Homepage > Two new journal publications in hydrology (European Water)
Two new journal publications in hydrology (European Water)
Ilia's two most recent papers on: 1) the performance of multi-basin hydrological models at the large scale, and 2) a SCS-CN rainfall-runoff model toolkit have been published in European Water Journal:
Andersson, J.C.M., I.G. Pechlivanidis, D. Gustafsson, C. Donnelly, and B. Arheimer (2015), Key factors for improving large-scale hydrological model
performance, Eur. Water, 49, 77-88.
Pechlivanidis, I.G., S. Anastasiadis, and D.F. Lekkas (2015), Development and testing of the MWBMT toolbox to predict runoff response at the poorly gauged catchment of Mornos, Greece, Eur. Water, 49, 3-18.
Abtract for article 1:
This study focuses on identifying key factors that influence large-scale hydrological model performance. It draws on experiences from modelling in the Arctic, West Africa, and Europe with the HYPE model (HYdrological Prediction of the Environment). We use multiple evaluation criteria to analyse the influence of catchment delineation, climate input data, model parameterisation, and water management. For each factor, we compare the model performance of reference models and refined models using time-series of observed river discharge ranging from ten to a thousand stations (depending on application). The results show that all investigated factors influence model performance to varying extents. Accurately representing catchment size is critical. European stations with small deviation between modelled and published catchment size performed better than stations with large deviations, even after aligning the stations to the modelled topography (NSE: +10%, aRE: −12%). Refining the climate input data substantially increased model performance in a number of cases. In the Niger River basin, the simulation of both daily discharge dynamics and cumulative volumes improved significantly (NSE: +40%, aRE: −26% on average). In Europe, a refined precipitation data set resulted in a similar performance enhancement (NSE: +2%, aRE: −8%) as a refined temperature data set (NSE: +2%, aRE: −4%), on average. However, the temperature refinement was more consistent spatially. Linking lake parameters to spatially varying hydrological characteristics improved model performance across the Arctic domain (NSE: +11%, aRE: −8%). Refining infiltration capacities in the Niger basin improved both flow dynamics (NSE: +60%) and cumulative volumes (aRE: −40%) through modified flow paths and enhanced evaporation. Irrigation water management in the Arctic only affected model performance locally. Model performance was generally better in large and wet catchments with high runoff coefficients compared with relatively small, dry catchments with low runoff. These factors are also likely to affect model performance in other areas of the world.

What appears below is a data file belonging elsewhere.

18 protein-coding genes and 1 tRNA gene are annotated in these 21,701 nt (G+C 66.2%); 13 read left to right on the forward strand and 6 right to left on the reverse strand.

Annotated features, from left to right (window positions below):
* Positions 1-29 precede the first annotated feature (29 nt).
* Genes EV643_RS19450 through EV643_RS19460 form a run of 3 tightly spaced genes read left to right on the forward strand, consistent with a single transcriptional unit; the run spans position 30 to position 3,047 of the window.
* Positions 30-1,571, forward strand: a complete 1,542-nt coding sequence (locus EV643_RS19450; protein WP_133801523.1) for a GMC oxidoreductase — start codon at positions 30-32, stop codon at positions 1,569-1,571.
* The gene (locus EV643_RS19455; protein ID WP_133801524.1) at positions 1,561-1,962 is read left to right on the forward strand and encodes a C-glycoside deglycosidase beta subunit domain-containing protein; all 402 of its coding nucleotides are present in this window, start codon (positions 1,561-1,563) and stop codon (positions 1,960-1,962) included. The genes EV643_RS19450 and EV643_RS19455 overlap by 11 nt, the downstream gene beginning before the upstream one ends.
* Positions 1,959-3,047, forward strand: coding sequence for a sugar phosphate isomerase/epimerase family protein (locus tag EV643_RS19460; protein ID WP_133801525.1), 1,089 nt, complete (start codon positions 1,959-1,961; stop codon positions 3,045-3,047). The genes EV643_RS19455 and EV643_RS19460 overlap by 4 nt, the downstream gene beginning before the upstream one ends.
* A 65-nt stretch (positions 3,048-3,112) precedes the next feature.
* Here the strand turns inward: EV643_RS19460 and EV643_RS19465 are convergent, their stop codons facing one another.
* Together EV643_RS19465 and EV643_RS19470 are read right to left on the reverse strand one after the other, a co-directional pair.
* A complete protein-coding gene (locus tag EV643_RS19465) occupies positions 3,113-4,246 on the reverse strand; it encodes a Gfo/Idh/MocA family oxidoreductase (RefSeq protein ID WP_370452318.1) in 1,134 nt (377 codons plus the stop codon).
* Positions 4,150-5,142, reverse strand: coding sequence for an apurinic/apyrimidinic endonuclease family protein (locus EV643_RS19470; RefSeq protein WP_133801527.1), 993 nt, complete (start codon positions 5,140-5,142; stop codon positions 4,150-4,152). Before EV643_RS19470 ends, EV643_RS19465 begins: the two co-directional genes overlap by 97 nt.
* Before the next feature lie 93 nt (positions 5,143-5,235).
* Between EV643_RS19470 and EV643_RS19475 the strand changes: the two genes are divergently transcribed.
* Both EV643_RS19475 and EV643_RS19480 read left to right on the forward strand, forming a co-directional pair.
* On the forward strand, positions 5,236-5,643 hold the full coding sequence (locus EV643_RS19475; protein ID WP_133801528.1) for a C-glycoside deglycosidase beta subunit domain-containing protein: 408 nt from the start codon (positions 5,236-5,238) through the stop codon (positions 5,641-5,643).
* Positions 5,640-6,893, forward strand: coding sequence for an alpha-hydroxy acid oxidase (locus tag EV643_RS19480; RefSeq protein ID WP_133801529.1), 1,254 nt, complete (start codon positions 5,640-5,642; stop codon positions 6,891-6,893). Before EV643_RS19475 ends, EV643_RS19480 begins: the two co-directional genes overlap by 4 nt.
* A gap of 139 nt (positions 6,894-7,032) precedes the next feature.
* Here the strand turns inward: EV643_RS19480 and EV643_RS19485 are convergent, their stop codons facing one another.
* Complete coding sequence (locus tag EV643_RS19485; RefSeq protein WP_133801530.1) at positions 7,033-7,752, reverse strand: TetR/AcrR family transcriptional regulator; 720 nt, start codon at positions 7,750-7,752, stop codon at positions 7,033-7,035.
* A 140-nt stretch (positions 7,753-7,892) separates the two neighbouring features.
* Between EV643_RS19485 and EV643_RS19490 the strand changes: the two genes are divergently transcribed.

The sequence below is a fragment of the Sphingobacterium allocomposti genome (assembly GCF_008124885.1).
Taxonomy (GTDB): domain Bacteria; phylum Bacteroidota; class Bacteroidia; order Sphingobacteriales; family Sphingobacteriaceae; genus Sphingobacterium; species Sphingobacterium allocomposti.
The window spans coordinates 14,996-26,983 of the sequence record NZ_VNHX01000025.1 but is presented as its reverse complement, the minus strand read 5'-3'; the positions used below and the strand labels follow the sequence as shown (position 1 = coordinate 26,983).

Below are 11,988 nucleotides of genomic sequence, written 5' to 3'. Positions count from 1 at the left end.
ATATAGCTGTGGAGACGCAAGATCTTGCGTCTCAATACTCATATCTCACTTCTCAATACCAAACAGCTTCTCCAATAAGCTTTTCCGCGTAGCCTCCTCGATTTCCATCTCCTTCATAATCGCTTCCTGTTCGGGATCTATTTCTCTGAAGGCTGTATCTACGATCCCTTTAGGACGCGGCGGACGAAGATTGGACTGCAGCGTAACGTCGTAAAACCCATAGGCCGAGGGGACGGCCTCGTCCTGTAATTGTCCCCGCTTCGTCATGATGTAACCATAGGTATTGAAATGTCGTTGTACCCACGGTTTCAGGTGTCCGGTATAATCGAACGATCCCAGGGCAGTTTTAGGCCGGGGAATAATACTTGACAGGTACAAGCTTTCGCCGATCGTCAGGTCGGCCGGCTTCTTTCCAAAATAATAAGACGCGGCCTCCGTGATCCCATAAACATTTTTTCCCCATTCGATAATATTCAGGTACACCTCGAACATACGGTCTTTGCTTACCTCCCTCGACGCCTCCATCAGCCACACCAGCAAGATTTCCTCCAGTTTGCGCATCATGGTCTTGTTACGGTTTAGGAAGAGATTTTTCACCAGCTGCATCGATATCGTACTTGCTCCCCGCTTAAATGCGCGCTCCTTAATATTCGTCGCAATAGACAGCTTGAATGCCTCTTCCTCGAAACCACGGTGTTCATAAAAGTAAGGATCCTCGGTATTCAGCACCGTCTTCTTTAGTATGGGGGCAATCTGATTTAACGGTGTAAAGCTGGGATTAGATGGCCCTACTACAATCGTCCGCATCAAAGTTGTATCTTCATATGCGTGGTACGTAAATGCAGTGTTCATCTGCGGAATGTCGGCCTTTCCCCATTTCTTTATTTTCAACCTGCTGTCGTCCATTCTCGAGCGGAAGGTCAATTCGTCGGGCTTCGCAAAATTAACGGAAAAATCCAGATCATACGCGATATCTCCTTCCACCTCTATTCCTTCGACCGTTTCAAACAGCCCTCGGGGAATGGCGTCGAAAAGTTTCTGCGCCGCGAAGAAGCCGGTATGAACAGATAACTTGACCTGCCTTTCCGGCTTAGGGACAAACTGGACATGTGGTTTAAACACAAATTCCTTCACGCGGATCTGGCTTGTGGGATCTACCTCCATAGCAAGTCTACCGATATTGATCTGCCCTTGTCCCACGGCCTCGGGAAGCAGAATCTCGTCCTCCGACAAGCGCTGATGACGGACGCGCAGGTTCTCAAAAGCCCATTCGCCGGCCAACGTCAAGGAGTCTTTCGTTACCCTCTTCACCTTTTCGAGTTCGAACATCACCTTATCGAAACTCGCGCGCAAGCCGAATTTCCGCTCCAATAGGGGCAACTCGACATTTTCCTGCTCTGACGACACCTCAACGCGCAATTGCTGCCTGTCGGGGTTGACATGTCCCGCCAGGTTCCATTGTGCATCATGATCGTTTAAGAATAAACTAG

Abtract for article 2:
Prediction of runoff response in ungauged catchments has been one of the key issues in water science. Despite the considerable effort, the hydrologic community has devoted over the past decade, there is still need to develop robust frameworks capable of representing the dynamic behaviours of catchment processes (e.g. streamflow). Runoff prediction has been particularly challenging in the poorly gauged or usually ungauged Greek catchments, whereas predictions are subject to significant uncertainty due to erroneous and/or limited available data. The Athens Water Supply and Sewerage Company (EYDAP SA) has funded a project to measure, and simulate the hydrological fluxes (e.g. rainfall, snowfall, streamflow, evaporation) of the 560 km2 Mornos catchment, Greece, that supplies the metropolitan area of Athens with fresh water. In this study, we present the Mornos Water Balance Model Toolbox (MWBMT) recently developed to simulate the hydrological processes in the catchment. Moreover, we try to upgrade the model performance by assimilating information provided by EYDAP SA (i.e. monthly runoff contribution and water level at the reservoir). The rainfall-runoff model structures are based on the Soil Conservation Service Curve Number (SCS-CN) method, whereas topographical, geological and land use information is used to complement parameter identification. In addition, a simple water balance equation is used to estimate the change in the reservoir’s storage. The analysis is based on daily data from the available 15-month period to drive the original SCS-CN model aiming to support the reservoir’s water management. Finally, we present the sources of error/uncertainty causing poor model performance over different time periods and point towards ways for improvement.